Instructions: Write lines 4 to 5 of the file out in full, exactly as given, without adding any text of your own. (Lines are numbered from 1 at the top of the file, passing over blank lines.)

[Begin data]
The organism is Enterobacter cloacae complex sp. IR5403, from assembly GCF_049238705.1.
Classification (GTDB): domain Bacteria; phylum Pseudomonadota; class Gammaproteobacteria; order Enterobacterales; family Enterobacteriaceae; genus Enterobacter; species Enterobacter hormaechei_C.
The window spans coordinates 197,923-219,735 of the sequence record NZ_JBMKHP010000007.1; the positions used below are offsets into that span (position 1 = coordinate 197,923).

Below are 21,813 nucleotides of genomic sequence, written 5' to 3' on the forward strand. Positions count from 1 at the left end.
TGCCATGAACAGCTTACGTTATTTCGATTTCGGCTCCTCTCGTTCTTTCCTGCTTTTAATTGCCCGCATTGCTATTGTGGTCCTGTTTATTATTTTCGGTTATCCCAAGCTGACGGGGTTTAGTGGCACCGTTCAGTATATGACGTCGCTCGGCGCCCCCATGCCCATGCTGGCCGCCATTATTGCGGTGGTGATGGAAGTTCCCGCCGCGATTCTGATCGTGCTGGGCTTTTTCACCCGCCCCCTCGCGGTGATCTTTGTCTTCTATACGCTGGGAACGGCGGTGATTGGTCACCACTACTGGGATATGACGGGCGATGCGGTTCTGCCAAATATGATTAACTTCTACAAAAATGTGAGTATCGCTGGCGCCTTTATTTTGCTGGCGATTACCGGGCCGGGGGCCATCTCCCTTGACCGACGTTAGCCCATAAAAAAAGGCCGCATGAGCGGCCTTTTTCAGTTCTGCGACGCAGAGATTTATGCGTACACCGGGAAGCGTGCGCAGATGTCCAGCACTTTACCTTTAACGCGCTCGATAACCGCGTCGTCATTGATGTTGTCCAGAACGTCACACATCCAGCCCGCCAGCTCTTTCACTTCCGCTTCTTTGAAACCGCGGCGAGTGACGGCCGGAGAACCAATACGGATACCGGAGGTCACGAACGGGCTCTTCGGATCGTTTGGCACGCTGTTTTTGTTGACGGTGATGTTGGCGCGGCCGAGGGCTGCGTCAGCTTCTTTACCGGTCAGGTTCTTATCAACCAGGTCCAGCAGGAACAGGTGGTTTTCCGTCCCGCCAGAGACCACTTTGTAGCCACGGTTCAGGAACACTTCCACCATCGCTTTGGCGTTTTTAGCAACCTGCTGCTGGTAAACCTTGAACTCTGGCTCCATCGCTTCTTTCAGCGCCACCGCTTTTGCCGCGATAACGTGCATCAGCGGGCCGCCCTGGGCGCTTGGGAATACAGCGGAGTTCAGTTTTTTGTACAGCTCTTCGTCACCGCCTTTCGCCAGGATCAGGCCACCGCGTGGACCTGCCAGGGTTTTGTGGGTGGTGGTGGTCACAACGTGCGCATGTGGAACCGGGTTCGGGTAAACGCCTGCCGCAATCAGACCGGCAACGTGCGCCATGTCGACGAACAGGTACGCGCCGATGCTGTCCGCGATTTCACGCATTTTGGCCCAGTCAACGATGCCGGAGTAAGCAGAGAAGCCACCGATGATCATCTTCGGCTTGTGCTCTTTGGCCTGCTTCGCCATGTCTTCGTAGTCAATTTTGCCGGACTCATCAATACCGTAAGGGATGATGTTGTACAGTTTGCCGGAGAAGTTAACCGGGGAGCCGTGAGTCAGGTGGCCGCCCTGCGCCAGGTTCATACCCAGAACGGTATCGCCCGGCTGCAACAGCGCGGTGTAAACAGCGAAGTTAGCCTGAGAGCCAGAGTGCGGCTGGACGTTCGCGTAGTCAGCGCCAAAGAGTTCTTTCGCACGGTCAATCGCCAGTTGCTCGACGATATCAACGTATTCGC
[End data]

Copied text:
Below are 21,813 nucleotides of genomic sequence, written 5' to 3' on the forward strand. Positions count from 1 at the left end.
TGCCATGAACAGCTTACGTTATTTCGATTTCGGCTCCTCTCGTTCTTTCCTGCTTTTAATTGCCCGCATTGCTATTGTGGTCCTGTTTATTATTTTCGGTTATCCCAAGCTGACGGGGTTTAGTGGCACCGTTCAGTATATGACGTCGCTCGGCGCCCCCATGCCCATGCTGGCCGCCATTATTGCGGTGGTGATGGAAGTTCCCGCCGCGATTCTGATCGTGCTGGGCTTTTTCACCCGCCCCCTCGCGGTGATCTTTGTCTTCTATACGCTGGGAACGGCGGTGATTGGTCACCACTACTGGGATATGACGGGCGATGCGGTTCTGCCAAATATGATTAACTTCTACAAAAATGTGAGTATCGCTGGCGCCTTTATTTTGCTGGCGATTACCGGGCCGGGGGCCATCTCCCTTGACCGACGTTAGCCCATAAAAAAAGGCCGCATGAGCGGCCTTTTTCAGTTCTGCGACGCAGAGATTTATGCGTACACCGGGAAGCGTGCGCAGATGTCCAGCACTTTACCTTTAACGCGCTCGATAACCGCGTCGTCATTGATGTTGTCCAGAACGTCACACATCCAGCCCGCCAGCTCTTTCACTTCCGCTTCTTTGAAACCGCGGCGAGTGACGGCCGGAGAACCAATACGGATACCGGAGGTCACGAACGGGCTCTTCGGATCGTTTGGCACGCTGTTTTTGTTGACGGTGATGTTGGCGCGGCCGAGGGCTGCGTCAGCTTCTTTACCGGTCAGGTTCTTATCAACCAGGTCCAGCAGGAACAGGTGGTTTTCCGTCCCGCCAGAGACCACTTTGTAGCCACGGTTCAGGAACACTTCCACCATCGCTTTGGCGTTTTTAGCAACCTGCTGCTGGTAAACCTTGAACTCTGGCTCCATCGCTTCTTTCAGCGCCACCGCTTTTGCCGCGATAACGTGCATCAGCGGGCCGCCCTGGGCGCTTGGGAATACAGCGGAGTTCAGTTTTTTGTACAGCTCTTCGTCACCGCCTTTCGCCAGGATCAGGCCACCGCGTGGACCTGCCAGGGTTTTGTGGGTGGTGGTGGTCACAACGTGCGCATGTGGAACCGGGTTCGGGTAAACGCCTGCCGCAATCAGACCGGCAACGTGCGCCATGTCGACGAACAGGTACGCGCCGATGCTGTCCGCGATTTCACGCATTTTGGCCCAGTCAACGATGCCGGAGTAAGCAGAGAAGCCACCGATGATCATCTTCGGCTTGTGCTCTTTGGCCTGCTTCGCCATGTCTTCGTAGTCAATTTTGCCGGACTCATCAATACCGTAAGGGATGATGTTGTACAGTTTGCCGGAGAAGTTAACCGGGGAGCCGTGAGTCAGGTGGCCGCCCTGCGCCAGGTTCATACCCAGAACGGTATCGCCCGGCTGCAACAGCGCGGTGTAAACAGCGAAGTTAGCCTGAGAGCCAGAGTGCGGCTGGACGTTCGCGTAGTCAGCGCCAAAGAGTTCTTTCGCACGGTCAATCGCCAGTTGCTCGACGATATCAACGTATTCGC